“consistently and repeatedly upheld” district courts’ discretion to require compliance with the local
rules governing summary judgment. See Ciomber v. Cooperative Plus, Inc., 527 F.3d 635, 643 (7th
Cir. 2008) (finding no abuse of discretion when district court disregards facts presented in a manner
that does not follow Local Rule’s instructions); see also Smith v. Lamz, 321 F.3d 680, 683 (7th Cir.
2003) (“We have consistently held that failure to respond by the nonmovant as mandated by the
local rules results in an admission.”); Members v. Paige, 140 F.3d 699, 702 (7th Cir. 1998) (stating
that procedural rules “apply to uncounseled litigants and must be enforced”); Waldridge v. Am.
Hoechst Corp., 24 F.3d 918, 922 (7th Cir. 1994)(collecting numerous cases).
The statement of material facts set forth below is based on Wilson’s admissions. As clearly
explained in the Entry of February 14, 2013, despite an extension of time and clear warning from
the magistrate judge assigned to this case as to the serious consequences of deemed admissions,
Wilson failed to respond to Comlux’s request for admissions and Comlux has reasonably relied on
these admissions. Comlux’s Requests to Admit are deemed admitted and conclusively established
as a matter of law and are appropriately relied on for summary judgment purposes in this case. See
Statement of Material Facts
The undisputed facts show the following:
Comlux hired Wilson in January 2010. When Comlux rehired Wilson in January 2010 it
knew he was African American. Wilson was promoted to an Acting Lead role in April 2010. The
same individuals who participated in the decision to promote Wilson in April 2010, Tim Johnson
and Matt Weidig, are the same individuals who Wilson now claims participated in the alleged
discrimination and retaliation against him. Similarly, the same individuals who participated in the
decision to rehire Wilson are the same individuals Wilson alleges participated in the alleged
discrimination and retaliation against him.
Wilson did not find the working conditions at Comlux to be intolerable. Wilson’s job
performance did not decline between January 2010 and October 5, 2010. On September 3, 2010,
Wilson informed Comlux that he was not upset or irritated.
Wilson admits that he does not have first-hand knowledge concerning the experience,
education, training or abilities of any other Comlux employee.
The sole reason Wilson was transferred to Hangar 5 on, or around, July 8, 2010, was to
resolve the personality conflict between him and Rachel New.
Wilson did not engage in any statutorily protected activity at any point prior to October 4,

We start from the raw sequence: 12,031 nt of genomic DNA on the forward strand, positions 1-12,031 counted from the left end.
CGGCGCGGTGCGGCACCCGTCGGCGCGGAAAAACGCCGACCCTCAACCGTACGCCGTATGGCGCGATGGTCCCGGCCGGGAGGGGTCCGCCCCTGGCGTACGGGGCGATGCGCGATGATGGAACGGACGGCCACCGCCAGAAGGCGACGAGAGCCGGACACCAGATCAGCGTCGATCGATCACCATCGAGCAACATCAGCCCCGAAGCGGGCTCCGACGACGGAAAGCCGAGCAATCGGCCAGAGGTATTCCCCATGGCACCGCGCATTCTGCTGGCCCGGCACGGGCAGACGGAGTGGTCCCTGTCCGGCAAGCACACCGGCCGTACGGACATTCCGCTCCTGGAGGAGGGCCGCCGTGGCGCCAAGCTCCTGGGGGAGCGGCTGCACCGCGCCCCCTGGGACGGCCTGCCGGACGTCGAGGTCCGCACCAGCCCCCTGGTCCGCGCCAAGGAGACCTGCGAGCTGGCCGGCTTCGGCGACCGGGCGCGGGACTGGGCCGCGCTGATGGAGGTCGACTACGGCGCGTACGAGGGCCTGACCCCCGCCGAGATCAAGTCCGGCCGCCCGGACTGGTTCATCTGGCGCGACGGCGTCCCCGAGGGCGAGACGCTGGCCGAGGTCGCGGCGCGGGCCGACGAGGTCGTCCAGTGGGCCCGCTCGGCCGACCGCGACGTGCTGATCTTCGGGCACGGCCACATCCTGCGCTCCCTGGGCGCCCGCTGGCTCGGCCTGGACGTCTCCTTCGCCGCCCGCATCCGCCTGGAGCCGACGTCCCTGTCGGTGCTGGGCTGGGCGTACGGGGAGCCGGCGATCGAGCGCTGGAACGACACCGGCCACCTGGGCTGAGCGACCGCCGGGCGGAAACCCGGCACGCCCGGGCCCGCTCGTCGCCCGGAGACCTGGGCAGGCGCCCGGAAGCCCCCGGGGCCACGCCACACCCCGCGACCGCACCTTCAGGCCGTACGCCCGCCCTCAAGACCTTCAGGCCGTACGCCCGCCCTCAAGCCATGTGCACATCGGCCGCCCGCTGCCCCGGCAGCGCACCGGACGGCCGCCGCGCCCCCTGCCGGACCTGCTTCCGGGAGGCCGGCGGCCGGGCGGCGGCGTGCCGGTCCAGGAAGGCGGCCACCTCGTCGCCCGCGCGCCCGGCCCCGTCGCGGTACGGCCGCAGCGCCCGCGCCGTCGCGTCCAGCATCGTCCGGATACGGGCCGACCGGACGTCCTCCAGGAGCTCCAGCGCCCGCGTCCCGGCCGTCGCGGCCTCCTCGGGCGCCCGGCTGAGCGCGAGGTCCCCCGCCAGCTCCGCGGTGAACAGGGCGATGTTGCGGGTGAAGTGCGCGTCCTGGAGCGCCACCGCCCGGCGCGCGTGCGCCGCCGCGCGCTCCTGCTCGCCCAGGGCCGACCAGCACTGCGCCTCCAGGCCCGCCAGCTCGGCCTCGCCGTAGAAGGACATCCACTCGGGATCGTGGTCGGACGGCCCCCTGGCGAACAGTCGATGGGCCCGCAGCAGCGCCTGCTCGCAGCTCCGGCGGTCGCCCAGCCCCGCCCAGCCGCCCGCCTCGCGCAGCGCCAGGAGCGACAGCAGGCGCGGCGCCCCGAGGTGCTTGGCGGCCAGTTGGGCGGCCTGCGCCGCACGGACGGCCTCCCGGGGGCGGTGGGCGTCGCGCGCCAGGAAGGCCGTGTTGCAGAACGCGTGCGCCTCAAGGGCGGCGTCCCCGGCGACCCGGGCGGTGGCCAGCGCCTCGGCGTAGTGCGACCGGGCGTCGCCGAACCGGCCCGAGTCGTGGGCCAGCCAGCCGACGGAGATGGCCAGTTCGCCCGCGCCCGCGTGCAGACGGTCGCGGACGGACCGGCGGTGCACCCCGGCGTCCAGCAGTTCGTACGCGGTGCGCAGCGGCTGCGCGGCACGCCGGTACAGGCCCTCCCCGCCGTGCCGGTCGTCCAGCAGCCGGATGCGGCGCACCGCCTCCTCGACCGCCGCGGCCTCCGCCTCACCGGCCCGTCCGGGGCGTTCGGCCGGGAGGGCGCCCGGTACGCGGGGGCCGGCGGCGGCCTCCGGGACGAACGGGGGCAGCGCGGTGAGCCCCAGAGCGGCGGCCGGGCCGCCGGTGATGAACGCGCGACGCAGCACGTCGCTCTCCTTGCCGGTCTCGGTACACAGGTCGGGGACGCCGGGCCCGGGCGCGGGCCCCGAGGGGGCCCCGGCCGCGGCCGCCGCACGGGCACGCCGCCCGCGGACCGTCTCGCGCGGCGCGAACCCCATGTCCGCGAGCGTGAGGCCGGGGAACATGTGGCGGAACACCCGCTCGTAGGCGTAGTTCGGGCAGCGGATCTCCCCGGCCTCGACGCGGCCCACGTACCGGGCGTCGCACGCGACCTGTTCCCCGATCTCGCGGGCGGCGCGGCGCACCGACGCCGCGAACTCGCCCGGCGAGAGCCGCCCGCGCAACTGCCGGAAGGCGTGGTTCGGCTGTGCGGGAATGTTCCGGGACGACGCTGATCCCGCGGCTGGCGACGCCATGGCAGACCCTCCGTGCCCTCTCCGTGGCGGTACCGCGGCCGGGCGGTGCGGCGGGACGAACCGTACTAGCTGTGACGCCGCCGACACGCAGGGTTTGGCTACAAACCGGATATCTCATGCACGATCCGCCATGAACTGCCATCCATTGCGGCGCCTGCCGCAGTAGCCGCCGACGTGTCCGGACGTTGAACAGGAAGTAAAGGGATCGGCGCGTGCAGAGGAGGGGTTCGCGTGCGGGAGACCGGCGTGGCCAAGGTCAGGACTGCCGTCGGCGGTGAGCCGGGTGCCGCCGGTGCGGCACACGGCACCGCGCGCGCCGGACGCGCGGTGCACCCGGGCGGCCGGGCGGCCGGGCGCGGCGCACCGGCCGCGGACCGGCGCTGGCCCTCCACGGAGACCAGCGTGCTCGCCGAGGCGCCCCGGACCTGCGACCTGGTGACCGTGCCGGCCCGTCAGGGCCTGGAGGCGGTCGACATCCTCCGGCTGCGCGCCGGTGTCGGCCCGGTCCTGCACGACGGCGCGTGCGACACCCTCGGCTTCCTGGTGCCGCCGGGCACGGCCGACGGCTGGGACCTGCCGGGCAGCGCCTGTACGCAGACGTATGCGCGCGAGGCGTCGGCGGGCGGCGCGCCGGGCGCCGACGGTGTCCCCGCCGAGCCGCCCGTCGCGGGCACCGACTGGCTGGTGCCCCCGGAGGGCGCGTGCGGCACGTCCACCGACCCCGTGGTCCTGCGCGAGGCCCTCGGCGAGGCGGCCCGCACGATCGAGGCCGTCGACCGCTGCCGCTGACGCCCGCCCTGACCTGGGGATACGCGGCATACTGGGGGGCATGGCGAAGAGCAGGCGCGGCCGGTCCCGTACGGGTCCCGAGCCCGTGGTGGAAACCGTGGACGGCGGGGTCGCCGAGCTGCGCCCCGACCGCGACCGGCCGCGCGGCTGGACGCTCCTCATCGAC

2010. He never submitted or discussed a complaint with Comlux for race discrimination, sex
discrimination or retaliation pursuant to Comlux’s employment policies on Equal Opportunity
Employment or Harassment prior to October 4, 2010.
Any employment action taken against Wilson was not based on his race, sex or in retaliation
for statutorily protected activity. Any alleged treatment towards him was based solely on
personality conflicts and was not based on his race, sex, or in retaliation for statutorily protected
Wilson voluntarily resigned his position with Comlux on, or around, October 5, 2010.
Title VII prohibits employers from “discriminat[ing] against any individual with respect to
his compensation, terms, conditions, or privileges of employment, because of such individual's
race, color, religion, sex, or national origin.” 42 U.S.C. § 2000e–2(a)(1). Additionally, under Title
VII employers may not retaliate against an employee who “opposed any practice” that is unlawful
under the statute, or who has “made a charge, testified, assisted, or participated in any manner in an
investigation, proceeding, or hearing under [the statute].” 42 U.S.C. § 2000e–3(a). Four claims
remain for resolution in this action: 1) constructive discharge, 2) hostile work environment and
harassment, 3) racial discrimination and failure to promote, and 4) retaliation. 1 Given the
admissions set forth above, Comlux is entitled to summary judgment on each of these claims for the
reasons set forth below.
To survive a summary judgment motion on a claim of constructive discharge, a former
employee must show that working conditions were so intolerable, difficult, or unpleasant that a
reasonable person would have felt compelled to resign. Chambers v. American Trans Air, Inc., 17
F.3d 998, 1005 (7th Cir. 1994). Moreover, “the work conditions need to be more than merely